Posted on: December 14, 2023, 08:26h.
Last updated on: December 14, 2023, 08:26h.
The executives leading the nine Atlantic City casinos have seemingly won over enough New Jersey lawmakers in their quest to maintain tobacco smoking on their gaming floors.
Just a month ago the odds seemed good that state lawmakers in Trenton would pass legislation to end the casinos’ indoor smoking loophole created through the New Jersey Smokefree Air Act of 2006. Two identical pieces of legislation — Senate Bill 264 and Assembly Bill 2151 — mustered enough support by way of cosponsors to pass the statutes.
Sen. Joe Vitale (D-Middlesex), who authored S264 and leads the Senate Health, Human Services, and Senior Citizens Committee where the bill was allocated for initial review, says he no longer has the votes needed to forward the statute to the full Senate floor.
“We’ll get there eventually,” Vitale said this week. “This will pass, and we’ll take it up in a new session with new members.”
Vitale reportedly lost consensus on the casino smoking proposal after the gaming industry warned that such a regulatory change would put their businesses at a competitive disadvantage with casinos in nearby Philadelphia where casinos can allow indoor tobacco use. The casinos project that a smoking ban down the shore would lead to thousands of job cuts.
Sen. Fred Madden (D-Gloucester) was one Democratic who switched his support. He said that while he respects putting people’s health first, he didn’t seek public office “to start taking people’s livelihoods away.”
Back to Drawing Board?
Atlantic City casino execs say they’re still reeling from the pandemic. Despite increased brick-and-mortar gaming revenue — casino win up 13% in October from the same month in 2019 — the resorts say higher overhead costs are deeply cutting into those revenue gains.
The casinos are asking state lawmakers to give them time to conceptualize ideas to satisfy both parties of the smoking dilemma. The industry says that might include fully enclosed gaming rooms where smoking would be allowed and the cessation of smoking at table games. Only employees willing to work in the smoking chambers would continue being subjected to secondhand smoke.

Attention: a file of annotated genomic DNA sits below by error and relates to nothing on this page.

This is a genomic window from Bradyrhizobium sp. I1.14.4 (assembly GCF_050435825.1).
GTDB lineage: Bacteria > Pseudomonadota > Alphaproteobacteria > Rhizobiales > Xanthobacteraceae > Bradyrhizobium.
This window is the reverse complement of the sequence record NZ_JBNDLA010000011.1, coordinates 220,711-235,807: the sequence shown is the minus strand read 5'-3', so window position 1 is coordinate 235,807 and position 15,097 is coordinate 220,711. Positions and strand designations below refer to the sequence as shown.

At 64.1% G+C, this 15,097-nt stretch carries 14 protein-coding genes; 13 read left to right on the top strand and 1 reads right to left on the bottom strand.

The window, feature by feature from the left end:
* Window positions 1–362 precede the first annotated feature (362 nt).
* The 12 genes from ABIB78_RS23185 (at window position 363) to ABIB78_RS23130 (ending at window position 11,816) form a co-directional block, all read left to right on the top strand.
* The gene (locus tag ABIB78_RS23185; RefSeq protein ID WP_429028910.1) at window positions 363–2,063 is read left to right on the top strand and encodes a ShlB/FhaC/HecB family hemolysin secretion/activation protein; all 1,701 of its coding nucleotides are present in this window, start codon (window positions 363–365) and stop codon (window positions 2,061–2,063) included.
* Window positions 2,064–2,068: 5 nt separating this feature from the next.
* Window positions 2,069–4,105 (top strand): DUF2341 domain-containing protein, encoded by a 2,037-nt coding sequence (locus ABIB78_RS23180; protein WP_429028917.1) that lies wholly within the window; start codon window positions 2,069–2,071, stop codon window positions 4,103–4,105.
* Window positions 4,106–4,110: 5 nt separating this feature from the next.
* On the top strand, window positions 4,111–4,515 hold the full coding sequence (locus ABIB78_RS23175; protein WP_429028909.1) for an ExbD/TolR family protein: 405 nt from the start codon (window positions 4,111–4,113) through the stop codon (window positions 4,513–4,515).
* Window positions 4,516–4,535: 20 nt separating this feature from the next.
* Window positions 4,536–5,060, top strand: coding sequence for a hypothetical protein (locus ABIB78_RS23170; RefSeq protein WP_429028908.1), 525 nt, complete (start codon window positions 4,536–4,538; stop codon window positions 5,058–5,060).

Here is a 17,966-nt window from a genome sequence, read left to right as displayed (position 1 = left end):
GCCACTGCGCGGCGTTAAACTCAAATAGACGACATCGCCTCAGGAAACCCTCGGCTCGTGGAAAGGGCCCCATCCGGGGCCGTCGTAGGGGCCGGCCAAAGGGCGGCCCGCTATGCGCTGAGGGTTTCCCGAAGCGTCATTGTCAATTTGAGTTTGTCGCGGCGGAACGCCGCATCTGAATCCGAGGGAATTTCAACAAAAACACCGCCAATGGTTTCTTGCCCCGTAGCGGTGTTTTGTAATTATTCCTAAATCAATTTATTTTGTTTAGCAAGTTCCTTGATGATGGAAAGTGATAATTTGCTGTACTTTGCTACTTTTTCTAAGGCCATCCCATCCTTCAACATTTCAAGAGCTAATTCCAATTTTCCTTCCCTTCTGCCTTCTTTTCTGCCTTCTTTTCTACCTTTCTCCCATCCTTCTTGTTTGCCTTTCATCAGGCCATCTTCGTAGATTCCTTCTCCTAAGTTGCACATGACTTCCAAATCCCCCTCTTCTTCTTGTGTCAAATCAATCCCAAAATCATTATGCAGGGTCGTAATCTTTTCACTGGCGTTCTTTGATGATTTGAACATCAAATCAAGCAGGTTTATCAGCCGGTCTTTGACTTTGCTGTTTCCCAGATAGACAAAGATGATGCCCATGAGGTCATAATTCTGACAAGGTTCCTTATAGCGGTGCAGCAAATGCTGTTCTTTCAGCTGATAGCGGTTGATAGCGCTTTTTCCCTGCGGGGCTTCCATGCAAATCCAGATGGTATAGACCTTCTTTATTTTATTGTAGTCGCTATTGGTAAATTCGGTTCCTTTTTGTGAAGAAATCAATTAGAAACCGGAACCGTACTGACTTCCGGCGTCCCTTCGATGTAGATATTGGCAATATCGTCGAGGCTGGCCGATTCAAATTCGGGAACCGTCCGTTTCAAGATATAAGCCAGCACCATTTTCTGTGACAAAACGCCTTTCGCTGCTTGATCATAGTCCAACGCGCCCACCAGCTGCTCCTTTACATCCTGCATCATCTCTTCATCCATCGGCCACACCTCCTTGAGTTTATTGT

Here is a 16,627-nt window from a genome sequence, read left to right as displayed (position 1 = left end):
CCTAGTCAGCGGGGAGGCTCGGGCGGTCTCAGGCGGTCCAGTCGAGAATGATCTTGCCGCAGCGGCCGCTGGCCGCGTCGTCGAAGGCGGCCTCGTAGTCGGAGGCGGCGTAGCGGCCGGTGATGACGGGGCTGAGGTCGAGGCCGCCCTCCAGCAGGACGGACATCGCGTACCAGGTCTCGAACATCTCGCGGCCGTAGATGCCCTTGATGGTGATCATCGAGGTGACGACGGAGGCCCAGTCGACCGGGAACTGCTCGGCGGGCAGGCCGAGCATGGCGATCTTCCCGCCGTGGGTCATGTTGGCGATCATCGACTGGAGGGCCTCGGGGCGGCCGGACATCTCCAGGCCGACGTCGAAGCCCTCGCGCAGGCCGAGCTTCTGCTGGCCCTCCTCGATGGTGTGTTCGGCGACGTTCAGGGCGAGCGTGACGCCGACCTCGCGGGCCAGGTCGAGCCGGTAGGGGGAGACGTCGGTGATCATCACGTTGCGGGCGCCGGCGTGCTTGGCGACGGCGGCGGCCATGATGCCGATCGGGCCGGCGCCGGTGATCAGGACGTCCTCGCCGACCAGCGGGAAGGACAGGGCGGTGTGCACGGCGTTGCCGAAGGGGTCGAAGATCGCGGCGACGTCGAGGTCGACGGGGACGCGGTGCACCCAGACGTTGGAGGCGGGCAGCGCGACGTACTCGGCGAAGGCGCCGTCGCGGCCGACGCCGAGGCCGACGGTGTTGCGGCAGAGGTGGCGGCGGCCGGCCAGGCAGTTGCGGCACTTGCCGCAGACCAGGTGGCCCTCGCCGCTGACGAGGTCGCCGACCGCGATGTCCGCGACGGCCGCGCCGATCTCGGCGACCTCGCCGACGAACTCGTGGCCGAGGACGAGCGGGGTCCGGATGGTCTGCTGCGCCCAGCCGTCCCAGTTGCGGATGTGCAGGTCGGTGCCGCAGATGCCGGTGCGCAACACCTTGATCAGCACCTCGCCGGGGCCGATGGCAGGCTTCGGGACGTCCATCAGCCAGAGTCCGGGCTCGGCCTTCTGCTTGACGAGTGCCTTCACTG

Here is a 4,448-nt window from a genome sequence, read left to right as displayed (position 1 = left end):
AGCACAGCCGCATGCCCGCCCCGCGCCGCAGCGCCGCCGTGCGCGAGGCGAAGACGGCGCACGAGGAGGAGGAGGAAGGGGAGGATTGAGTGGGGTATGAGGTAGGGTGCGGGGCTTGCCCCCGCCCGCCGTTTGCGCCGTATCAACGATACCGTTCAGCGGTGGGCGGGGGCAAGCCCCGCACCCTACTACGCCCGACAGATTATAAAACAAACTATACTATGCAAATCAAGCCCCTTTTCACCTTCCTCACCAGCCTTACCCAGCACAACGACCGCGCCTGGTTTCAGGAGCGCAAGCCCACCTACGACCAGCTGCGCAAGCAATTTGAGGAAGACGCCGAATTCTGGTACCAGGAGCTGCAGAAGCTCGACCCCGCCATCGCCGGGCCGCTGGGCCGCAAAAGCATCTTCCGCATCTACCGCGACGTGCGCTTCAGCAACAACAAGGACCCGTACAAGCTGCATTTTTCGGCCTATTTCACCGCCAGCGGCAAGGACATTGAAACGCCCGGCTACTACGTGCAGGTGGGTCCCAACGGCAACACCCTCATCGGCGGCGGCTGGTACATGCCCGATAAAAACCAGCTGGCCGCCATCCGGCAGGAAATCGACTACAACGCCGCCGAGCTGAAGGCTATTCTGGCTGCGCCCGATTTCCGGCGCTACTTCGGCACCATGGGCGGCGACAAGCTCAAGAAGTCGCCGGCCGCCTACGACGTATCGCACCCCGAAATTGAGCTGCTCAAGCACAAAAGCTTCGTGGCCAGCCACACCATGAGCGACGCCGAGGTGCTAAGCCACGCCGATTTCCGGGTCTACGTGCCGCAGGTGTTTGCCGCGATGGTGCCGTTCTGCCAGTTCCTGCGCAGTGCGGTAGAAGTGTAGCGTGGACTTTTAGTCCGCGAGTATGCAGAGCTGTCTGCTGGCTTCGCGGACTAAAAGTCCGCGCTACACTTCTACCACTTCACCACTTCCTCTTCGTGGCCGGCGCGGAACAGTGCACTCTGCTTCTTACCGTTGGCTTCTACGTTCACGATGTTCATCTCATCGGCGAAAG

Sen. Vince Polistina (R-Atlantic) says it’s time to rework the casino smoking bills. Polistina, who represents Atlantic City and sits on the State Government Wagering, Tourism, and Historic Prevention Committee, believes there are solutions other than a complete smoking ban.
The casinos believe they can meet our goal of eliminating employee and patron exposure to secondhand smoke with a structured plan and additional capital investment into their properties over the next couple of years,” Polistina said. “Given that their concerns about potential job loss and closures have resonated with some lawmakers, this is the direction I believe we need to go so that we don’t lose momentum on this issue.”
Under New Jersey’s 2006 smoke-free air law, Atlantic City casinos can designate 25% of their gaming floor for indoor smoking. The exemption applies only to casinos that have at minimum 150 standalone slot machines, 10 table games, or some combination of the two, as approved by the state Casino Control Commission.
There are no ventilation requirements or distancing rules about the space separating the supposedly smoke-free sections from the smoking parts.